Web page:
Friday, October 19, 2018

Dining Room Furniture Finds, Flips

I went to a really nice estate sale in our neighborhood recently. The preview picture album even had Mr. P. intrigued (the guy who doesn't like 'stuff'). The homeowner was an attorney, and he and his wife apparently lived good lives, traveled the world, and curated some quite nice furniture and decor items along the way. I ended up purchasing three different pieces of furniture (!), and have already made changes in my dining room to accommodate them. I'll show you the current look (AFTER) and show you what I purged in the process (BEFORE).

AFTER
The pieces I purchased are all from Hekman Furniture's "Copley Place" line, dating from the mid-20th century. They are constructed of mahogany solid woods with yewood (English yew wood), ebony, and mahogany crotch inlays and veneers. 
This is the way my dining room currently looks, with the new pieces in place.
The console table with drawer is finished on the back side also, making it versatile as a sofa table. In fact, it is still manufactured by Hekman and is referred to as such online. It is a much better fit and look under my mirror in the dining room than what was previously there. The two nested tables were sold as a pair (my second "piece"), and fit perfectly flush beneath the console. That's where they're being kept for now, but Mr. P. seemed to like the idea of using those next to his recliner in the family room. 
I love the straight legs of these Hekman pieces, which I find very versatile when mixing furniture. In my dining room, I have broken up the original and homogenous walnut dining room suite (Henredon "Scene One") that bachelor Mr. P. had when I met him. I am using the console and three bookcases from that set in our family room. Most of the furniture in this room is traditional style (except that French vitrine in the corner, which I can't part with anytime soon). All of the woods blend well and satisfy my need for not having an all matched look. Everything in this dining room except the table and chairs has been purchased from estate sales or estate auctions.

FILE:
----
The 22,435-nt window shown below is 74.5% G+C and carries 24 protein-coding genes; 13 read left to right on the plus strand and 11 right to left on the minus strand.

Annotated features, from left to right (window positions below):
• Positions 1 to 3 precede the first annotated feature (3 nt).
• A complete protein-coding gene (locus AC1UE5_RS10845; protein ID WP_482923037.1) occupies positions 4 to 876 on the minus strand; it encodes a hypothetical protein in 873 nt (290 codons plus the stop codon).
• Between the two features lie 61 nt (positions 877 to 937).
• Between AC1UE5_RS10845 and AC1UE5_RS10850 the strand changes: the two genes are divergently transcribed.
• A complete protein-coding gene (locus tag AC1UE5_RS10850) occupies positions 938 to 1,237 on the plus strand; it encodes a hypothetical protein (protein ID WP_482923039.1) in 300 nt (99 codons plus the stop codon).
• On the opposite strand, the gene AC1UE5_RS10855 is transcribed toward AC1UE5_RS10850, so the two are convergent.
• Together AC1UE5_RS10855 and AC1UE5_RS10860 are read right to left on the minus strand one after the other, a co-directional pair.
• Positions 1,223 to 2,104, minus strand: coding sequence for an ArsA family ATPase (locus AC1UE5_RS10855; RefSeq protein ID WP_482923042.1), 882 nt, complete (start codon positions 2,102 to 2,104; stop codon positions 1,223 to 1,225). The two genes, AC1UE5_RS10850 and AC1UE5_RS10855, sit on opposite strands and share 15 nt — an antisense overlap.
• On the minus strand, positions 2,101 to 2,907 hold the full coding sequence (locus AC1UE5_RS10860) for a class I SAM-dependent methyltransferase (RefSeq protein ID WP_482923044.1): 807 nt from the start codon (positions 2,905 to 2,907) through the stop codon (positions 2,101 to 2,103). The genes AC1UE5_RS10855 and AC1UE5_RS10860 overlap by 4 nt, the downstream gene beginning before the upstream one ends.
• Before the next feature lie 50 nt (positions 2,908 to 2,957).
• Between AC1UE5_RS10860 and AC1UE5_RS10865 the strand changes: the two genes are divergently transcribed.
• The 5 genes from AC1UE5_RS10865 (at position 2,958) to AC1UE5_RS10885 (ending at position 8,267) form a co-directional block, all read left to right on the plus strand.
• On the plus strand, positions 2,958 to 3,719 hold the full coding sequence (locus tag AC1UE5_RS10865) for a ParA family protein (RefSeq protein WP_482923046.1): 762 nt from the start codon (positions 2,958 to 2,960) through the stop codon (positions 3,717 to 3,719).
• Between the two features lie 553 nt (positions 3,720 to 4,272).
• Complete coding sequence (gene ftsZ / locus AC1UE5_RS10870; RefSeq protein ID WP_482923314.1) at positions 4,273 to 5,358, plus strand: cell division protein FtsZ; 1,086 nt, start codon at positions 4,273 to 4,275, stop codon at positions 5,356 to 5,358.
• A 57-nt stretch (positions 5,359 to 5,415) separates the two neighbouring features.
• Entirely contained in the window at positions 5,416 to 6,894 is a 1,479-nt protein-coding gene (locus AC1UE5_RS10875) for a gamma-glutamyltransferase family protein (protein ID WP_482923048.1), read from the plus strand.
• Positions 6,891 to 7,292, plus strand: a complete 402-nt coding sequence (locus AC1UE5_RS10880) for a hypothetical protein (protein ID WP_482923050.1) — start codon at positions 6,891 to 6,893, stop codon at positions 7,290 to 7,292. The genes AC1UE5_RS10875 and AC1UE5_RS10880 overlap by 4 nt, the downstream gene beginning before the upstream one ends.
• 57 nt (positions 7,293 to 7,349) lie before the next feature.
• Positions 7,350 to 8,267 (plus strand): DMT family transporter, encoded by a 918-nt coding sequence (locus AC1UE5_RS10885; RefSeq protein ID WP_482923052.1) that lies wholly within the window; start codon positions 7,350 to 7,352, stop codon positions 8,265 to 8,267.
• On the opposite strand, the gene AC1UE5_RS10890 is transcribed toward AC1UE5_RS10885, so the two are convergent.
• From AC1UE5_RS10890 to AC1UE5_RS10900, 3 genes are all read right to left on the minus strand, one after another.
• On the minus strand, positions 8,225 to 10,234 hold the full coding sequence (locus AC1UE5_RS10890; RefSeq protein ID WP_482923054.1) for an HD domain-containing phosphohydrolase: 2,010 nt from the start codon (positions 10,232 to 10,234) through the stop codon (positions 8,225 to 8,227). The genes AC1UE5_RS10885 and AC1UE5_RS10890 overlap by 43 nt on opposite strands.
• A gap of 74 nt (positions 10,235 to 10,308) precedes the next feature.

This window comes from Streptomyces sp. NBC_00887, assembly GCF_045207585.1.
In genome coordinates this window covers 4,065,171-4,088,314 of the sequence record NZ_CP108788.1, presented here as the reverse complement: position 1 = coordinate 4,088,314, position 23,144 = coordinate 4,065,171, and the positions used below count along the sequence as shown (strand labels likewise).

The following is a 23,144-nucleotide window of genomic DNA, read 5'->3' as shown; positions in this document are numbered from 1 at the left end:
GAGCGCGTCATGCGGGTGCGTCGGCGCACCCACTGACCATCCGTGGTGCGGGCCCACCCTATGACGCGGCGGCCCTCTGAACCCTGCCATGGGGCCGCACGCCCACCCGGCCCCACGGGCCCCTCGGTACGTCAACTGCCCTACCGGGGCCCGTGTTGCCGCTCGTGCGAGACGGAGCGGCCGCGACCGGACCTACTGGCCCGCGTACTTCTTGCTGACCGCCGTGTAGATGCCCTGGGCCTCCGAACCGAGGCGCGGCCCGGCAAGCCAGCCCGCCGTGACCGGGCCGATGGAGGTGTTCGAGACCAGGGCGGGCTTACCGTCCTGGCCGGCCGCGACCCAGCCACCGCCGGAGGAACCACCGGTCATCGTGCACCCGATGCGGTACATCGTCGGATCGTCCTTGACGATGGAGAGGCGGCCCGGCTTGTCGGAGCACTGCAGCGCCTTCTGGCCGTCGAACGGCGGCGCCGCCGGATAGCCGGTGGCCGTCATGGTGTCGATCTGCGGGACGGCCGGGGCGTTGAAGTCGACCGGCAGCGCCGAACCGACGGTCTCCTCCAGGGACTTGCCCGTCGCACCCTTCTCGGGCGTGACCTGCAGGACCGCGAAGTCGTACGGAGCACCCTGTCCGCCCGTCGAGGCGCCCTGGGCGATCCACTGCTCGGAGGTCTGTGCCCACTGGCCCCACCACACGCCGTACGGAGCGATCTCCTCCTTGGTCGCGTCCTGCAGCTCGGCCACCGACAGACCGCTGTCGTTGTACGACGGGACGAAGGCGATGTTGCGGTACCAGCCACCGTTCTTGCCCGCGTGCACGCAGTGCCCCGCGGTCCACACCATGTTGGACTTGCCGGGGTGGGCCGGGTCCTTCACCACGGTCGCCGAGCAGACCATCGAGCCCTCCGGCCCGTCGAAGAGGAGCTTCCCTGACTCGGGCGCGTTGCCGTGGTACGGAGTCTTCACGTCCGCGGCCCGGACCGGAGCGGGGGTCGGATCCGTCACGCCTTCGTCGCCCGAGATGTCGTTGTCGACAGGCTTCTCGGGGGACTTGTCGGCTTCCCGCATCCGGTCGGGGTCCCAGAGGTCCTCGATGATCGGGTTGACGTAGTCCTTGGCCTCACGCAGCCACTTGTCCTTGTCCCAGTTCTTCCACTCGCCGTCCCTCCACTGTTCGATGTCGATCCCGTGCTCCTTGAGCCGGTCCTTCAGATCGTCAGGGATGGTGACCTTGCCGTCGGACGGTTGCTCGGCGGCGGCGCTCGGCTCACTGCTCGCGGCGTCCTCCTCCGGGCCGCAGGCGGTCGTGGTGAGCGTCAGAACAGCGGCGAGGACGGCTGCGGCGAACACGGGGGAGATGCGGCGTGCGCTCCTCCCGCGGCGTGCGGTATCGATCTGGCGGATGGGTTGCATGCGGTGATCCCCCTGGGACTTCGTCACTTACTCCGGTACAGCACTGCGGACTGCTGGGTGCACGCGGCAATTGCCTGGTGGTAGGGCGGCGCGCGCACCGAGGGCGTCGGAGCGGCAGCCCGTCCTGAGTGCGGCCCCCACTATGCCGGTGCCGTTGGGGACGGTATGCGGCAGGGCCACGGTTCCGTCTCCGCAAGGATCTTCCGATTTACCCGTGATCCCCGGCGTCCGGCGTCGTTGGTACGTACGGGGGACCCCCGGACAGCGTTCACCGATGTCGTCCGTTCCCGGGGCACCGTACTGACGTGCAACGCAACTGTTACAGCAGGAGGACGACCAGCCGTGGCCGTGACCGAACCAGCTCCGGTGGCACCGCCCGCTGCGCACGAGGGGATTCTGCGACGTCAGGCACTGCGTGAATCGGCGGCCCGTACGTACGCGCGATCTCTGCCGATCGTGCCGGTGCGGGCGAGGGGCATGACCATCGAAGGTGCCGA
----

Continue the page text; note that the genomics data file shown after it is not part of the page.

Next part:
The third piece of Hekman furniture I just purchased is the accent table shown below. It's nice and surprisingly heavy, with a marquetry inlay on top and a contoured shelf near the base. All of this furniture was in excellent vintage condition. From what I could determine online (Chairish, One Kings Lane and EBTH), I paid less than the current retail price of the accent table for ALL of what I bought. I could not find the nesting tables currently in production, but the console and accent table are still being manufactured (Hekman website).
The cabinet with inlays pictured below was previously on the other side of the room. It was full of one of my sets of china (and then some), so I had to empty it before I could move it. It is a heavy piece with solid wood shelves, perfect for holding the weight of my dishes. I will not be getting rid of it anytime soon either.
BEFORE
My dining room prior to the latest changes is pictured below, from this post. This was Christmas 2016. As you can see, the piece pictured above was on the opposite side of the room until now.
The table below is one piece that has been displaced. It is what's referred to as a game table. It can be folded on a right angle as pictured, closed as a half table, or opened and pivoted on the legs to be the square game table surface. The stool and writing desk beneath the game table are now to the left of the cabinet that is currently situated on that wall (as seen in a previous photo).
The other table being purged is the small accent table pictured below, sometimes referred to as a candle table. It is wood with leather, triangular insets.
I'll either sell these purged pieces or see if either of my girls need or want them, which I doubt. At some point we want to downsize, and I have been thinking hard about what I hope to use going forward. Top priorities in deciding what I love and want to keep will be in pieces that are versatile in style and use. Furniture with straight lines which can lean toward more than one style such as traditional or contemporary are one example of versatility. Multi-use pieces would be those which can serve as a console, buffet or sofa table/cabinet (read storage!). If I keep the dining room chairs, they will definitely be reupholstered. Vintage accessories will remain in my decor always.

Oh, and the main reason why these pieces of furniture intrigued Mr. P., the man who doesn't like 'stuff'? The inlay and style of furniture is exactly the same as a very unusual desk he uses in his office, which was purchased for a song from the utility company I worked for in the late 1990s. It doesn't have the same finish on the wood (it's a little darker), but will likely be refinished, if and when we downsize.
My Panoply sisters went to this sale with me, and there are several more items we each purchased, most for resale, and few for gifts. I will capture my other vintage finds in an upcoming post (soon).

Do you shop estate sales and auctions?

Rita C. at Panoply